If you are interested in growing your own woodfuel then please contact me at

Beacon Wood Coppicing Group

February 25, 2013

One of the projects this Winter has been to set up a local coppicing group for the community woodland granted to us by Cornwall Heritage Trust (CHT) on the North side of Sancreed Beacon. I wanted to set up the Beacon Wood Coppicing Group to:

Provide the local community with a sense of ownership for the site.
Provide the local community with a means of obtaining sustainable woodfuel
Re-introduce coppicing management skills into the local community
Get help to do all the work needed!

After an initial call out for interest via leaflets and local community networks, then word of mouth we have a merry band of 16 coppicers joined up to the group. Each day begins with Health & Safety briefing and demonstrations to ensure everyone can work in a safe way with the tools and appropriate signage is put up to inform members of the public about the work

As well as maintaining and managing the 6acre woodland, the group is responsible for preventing willow encrachment into the lowland heathland of Sancreed Beacon. Which is how we found ourselves transforming this….

2013-02-06 14.01.42

into this….

2013-02-06 14.01.52

Lots of lovely willow 2″ – 4″ diameter which can be dressed and carried away by all those who come along to use as woodfuel in their woodburners next Winter. We managed to cut about 1/2 acre over 3 days and create lots of sheltered habitat piles for the flora and fauna.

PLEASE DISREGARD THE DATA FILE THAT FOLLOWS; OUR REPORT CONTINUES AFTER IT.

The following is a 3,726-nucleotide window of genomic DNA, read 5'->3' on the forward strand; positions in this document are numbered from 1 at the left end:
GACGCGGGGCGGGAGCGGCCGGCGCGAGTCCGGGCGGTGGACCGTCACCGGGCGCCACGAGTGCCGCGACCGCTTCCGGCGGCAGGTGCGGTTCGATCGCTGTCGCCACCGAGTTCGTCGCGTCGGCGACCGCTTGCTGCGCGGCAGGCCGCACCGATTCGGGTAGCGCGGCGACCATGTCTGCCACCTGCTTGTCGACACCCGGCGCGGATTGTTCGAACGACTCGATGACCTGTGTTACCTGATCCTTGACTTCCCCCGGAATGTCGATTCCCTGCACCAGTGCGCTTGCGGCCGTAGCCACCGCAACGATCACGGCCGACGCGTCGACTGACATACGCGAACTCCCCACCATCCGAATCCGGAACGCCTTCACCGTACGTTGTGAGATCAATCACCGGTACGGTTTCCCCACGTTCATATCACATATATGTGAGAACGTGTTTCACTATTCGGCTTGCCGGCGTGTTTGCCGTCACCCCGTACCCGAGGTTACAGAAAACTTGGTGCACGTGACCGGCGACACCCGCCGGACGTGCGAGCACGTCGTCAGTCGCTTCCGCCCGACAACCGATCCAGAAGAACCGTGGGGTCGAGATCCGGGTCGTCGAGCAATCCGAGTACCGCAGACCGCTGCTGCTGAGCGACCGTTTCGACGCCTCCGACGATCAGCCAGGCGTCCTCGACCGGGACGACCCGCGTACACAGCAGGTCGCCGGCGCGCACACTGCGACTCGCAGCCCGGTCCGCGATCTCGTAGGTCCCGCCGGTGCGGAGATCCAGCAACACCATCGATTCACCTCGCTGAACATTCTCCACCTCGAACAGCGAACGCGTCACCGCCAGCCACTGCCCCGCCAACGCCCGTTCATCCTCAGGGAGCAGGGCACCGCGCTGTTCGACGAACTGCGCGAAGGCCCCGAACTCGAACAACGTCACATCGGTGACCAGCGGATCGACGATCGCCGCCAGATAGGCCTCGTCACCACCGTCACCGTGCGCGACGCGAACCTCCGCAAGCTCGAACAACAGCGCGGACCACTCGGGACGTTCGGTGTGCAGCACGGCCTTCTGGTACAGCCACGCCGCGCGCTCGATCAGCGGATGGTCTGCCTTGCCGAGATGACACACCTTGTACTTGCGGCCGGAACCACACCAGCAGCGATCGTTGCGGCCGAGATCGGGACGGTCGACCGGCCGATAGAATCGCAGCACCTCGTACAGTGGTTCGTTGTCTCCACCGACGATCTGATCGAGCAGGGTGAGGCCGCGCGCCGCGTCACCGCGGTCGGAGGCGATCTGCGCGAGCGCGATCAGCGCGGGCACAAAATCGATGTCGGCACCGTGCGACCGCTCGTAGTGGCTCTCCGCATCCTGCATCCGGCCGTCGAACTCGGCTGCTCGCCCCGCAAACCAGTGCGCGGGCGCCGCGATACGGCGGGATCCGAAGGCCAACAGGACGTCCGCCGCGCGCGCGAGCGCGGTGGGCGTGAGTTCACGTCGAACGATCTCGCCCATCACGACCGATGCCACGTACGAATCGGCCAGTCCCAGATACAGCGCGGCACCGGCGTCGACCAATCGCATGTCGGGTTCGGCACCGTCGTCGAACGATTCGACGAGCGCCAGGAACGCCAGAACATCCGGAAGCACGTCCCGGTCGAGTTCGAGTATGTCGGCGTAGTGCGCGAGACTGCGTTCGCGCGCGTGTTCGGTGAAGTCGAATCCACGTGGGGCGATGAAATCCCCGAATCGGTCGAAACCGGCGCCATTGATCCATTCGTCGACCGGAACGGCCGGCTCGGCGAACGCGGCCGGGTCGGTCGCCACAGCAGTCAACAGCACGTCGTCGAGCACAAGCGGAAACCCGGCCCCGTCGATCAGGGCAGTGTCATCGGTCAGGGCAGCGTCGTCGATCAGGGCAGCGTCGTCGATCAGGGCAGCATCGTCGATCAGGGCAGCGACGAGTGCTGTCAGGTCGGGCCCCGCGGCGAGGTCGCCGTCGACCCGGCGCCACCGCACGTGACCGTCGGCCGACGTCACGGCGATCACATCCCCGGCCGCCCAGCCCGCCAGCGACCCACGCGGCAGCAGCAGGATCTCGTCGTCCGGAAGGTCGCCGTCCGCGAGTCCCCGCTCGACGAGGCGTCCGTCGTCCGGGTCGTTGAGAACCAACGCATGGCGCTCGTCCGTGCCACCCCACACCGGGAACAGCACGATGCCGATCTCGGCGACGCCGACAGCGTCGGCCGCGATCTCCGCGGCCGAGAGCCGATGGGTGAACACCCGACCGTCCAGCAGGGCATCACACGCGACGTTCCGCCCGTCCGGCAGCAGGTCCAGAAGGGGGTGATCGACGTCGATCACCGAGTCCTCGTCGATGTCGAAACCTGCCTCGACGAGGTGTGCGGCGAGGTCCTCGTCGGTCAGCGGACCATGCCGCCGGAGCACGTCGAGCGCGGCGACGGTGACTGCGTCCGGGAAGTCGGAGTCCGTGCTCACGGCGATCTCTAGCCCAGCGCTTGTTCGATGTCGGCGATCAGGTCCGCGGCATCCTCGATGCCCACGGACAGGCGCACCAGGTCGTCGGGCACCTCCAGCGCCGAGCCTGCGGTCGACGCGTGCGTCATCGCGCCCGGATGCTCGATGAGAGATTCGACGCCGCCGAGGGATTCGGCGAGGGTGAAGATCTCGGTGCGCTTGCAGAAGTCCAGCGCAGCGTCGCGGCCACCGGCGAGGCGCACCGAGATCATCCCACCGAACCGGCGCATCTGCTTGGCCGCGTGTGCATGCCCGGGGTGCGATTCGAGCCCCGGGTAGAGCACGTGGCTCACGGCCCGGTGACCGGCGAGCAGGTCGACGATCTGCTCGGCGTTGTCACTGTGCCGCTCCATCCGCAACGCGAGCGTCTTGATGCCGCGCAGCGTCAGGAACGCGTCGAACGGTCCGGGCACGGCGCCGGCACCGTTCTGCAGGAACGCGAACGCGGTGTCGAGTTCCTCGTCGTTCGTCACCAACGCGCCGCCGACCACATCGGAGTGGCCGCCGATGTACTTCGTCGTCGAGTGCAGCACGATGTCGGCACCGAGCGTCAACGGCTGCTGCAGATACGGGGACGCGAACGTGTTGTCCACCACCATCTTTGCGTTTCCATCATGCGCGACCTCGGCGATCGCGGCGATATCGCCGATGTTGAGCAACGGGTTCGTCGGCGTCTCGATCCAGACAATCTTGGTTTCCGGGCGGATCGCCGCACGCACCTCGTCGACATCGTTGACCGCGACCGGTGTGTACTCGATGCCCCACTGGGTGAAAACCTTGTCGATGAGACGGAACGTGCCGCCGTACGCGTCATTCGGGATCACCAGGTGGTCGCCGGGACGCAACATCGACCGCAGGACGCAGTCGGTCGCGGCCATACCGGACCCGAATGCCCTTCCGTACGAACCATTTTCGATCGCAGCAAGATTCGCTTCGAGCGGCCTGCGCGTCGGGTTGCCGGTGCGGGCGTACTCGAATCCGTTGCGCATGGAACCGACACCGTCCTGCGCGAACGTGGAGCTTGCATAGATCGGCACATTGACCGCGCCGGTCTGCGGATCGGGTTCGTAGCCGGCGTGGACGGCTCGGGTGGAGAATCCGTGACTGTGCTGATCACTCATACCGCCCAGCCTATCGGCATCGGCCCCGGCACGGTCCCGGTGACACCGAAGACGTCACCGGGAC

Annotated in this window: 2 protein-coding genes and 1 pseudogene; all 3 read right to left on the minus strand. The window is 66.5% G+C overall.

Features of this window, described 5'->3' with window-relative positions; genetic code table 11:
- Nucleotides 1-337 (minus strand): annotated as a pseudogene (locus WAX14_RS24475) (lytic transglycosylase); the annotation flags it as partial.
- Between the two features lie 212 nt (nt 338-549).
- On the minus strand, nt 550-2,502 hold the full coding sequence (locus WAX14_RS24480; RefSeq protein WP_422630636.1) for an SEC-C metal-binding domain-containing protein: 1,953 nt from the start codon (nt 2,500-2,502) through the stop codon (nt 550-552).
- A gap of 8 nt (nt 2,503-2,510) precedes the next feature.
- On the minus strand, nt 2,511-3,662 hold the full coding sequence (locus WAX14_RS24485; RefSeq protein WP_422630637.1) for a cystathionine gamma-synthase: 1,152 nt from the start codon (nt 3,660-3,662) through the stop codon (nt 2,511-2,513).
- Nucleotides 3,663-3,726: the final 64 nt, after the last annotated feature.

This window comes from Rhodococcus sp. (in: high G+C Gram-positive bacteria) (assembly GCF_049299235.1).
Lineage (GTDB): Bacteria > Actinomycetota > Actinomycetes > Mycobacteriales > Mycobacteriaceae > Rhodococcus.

Thanks to all those who came along, and the sense of satisfaction from members of our community being able to be self sufficient in their own wood made my Winter a little warmer :-).

If you are interested in setting up community groups to harvest their own woodfuel then please contact me at

Charcoal Burn – Truro

January 28, 2013

Overlooking the Helford Passage is a beautiful woodland project with established deciduous woodland and new plantings of over 5,000 trees. Amazing! The managers of the site invited me down to do a charcoal burn with lots of overgrown hazel they had cut the previous Winter. With a fantastic view over the river we loaded the portable kilns and began the burn.Image


Each burn is different with its own problems and challenges (I think thats why I love charcoal burning so much :-)) and this was no exception with a lid collapse near the end and the ignition of gasses. However, all was under control quickly and the kilns were damped down and starved of oxygen. Thank God for experience!


In the end we got a good 70kg of charcoal from the kilns which I’ll be selling in the Summer season.

Thanks to Hilary and all the crew at Malpas nr Truro.

If you are interested in ordering charcoal or learning to make it yourself then please contact me at

Ash Coppice Dilemma

January 28, 2013

Apart from charcoal burning and educational activities much of this Winter has been reclaiming neglected and overgrown coppice at Plan-It Earth Environmental Project.